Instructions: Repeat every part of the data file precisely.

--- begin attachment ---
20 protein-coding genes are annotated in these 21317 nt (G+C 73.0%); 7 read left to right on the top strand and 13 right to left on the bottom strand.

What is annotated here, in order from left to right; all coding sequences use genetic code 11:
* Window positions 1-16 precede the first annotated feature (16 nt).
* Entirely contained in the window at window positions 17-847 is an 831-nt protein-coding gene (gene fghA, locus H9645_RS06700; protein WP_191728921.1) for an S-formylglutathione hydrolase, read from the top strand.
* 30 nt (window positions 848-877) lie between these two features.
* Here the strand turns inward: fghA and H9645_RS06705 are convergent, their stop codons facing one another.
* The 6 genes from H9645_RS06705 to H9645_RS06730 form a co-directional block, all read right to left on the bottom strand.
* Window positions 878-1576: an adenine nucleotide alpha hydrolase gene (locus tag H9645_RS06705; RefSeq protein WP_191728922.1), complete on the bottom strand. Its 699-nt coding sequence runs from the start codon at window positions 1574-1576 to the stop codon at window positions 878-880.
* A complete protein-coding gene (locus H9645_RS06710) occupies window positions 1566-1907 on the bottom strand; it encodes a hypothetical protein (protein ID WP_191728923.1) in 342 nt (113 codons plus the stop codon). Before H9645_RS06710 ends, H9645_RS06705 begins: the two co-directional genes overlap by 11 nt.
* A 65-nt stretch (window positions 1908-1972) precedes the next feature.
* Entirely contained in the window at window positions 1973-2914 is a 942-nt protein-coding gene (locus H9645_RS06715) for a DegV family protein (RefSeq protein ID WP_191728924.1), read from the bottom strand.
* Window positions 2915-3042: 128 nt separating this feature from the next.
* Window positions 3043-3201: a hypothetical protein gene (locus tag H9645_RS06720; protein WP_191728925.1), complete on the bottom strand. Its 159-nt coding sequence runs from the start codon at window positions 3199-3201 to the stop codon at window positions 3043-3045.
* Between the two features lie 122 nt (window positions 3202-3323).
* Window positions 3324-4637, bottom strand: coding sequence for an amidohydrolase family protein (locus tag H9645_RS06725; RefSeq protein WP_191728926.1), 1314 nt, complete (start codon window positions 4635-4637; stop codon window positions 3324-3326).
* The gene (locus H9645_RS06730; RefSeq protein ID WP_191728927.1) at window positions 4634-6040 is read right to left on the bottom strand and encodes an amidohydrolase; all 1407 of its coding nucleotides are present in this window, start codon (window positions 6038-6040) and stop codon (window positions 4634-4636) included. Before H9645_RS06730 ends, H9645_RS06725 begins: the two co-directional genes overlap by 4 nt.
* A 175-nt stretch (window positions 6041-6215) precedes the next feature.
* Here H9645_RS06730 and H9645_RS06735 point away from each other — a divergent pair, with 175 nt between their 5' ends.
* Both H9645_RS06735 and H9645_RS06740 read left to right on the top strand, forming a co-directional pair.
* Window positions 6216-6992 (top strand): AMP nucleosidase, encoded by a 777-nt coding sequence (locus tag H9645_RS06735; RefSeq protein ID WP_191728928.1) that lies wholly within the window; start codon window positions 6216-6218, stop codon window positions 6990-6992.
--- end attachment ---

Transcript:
20 protein-coding genes are annotated in these 21317 nt (G+C 73.0%); 7 read left to right on the top strand and 13 right to left on the bottom strand.

What is annotated here, in order from left to right; all coding sequences use genetic code 11:
* Window positions 1-16 precede the first annotated feature (16 nt).
* Entirely contained in the window at window positions 17-847 is an 831-nt protein-coding gene (gene fghA, locus H9645_RS06700; protein WP_191728921.1) for an S-formylglutathione hydrolase, read from the top strand.
* 30 nt (window positions 848-877) lie between these two features.
* Here the strand turns inward: fghA and H9645_RS06705 are convergent, their stop codons facing one another.
* The 6 genes from H9645_RS06705 to H9645_RS06730 form a co-directional block, all read right to left on the bottom strand.
* Window positions 878-1576: an adenine nucleotide alpha hydrolase gene (locus tag H9645_RS06705; RefSeq protein WP_191728922.1), complete on the bottom strand. Its 699-nt coding sequence runs from the start codon at window positions 1574-1576 to the stop codon at window positions 878-880.
* A complete protein-coding gene (locus H9645_RS06710) occupies window positions 1566-1907 on the bottom strand; it encodes a hypothetical protein (protein ID WP_191728923.1) in 342 nt (113 codons plus the stop codon). Before H9645_RS06710 ends, H9645_RS06705 begins: the two co-directional genes overlap by 11 nt.
* A 65-nt stretch (window positions 1908-1972) precedes the next feature.
* Entirely contained in the window at window positions 1973-2914 is a 942-nt protein-coding gene (locus H9645_RS06715) for a DegV family protein (RefSeq protein ID WP_191728924.1), read from the bottom strand.
* Window positions 2915-3042: 128 nt separating this feature from the next.
* Window positions 3043-3201: a hypothetical protein gene (locus tag H9645_RS06720; protein WP_191728925.1), complete on the bottom strand. Its 159-nt coding sequence runs from the start codon at window positions 3199-3201 to the stop codon at window positions 3043-3045.
* Between the two features lie 122 nt (window positions 3202-3323).
* Window positions 3324-4637, bottom strand: coding sequence for an amidohydrolase family protein (locus tag H9645_RS06725; RefSeq protein WP_191728926.1), 1314 nt, complete (start codon window positions 4635-4637; stop codon window positions 3324-3326).
* The gene (locus H9645_RS06730; RefSeq protein ID WP_191728927.1) at window positions 4634-6040 is read right to left on the bottom strand and encodes an amidohydrolase; all 1407 of its coding nucleotides are present in this window, start codon (window positions 6038-6040) and stop codon (window positions 4634-4636) included. Before H9645_RS06730 ends, H9645_RS06725 begins: the two co-directional genes overlap by 4 nt.
* A 175-nt stretch (window positions 6041-6215) precedes the next feature.
* Here H9645_RS06730 and H9645_RS06735 point away from each other — a divergent pair, with 175 nt between their 5' ends.
* Both H9645_RS06735 and H9645_RS06740 read left to right on the top strand, forming a co-directional pair.
* Window positions 6216-6992 (top strand): AMP nucleosidase, encoded by a 777-nt coding sequence (locus tag H9645_RS06735; RefSeq protein ID WP_191728928.1) that lies wholly within the window; start codon window positions 6216-6218, stop codon window positions 6990-6992.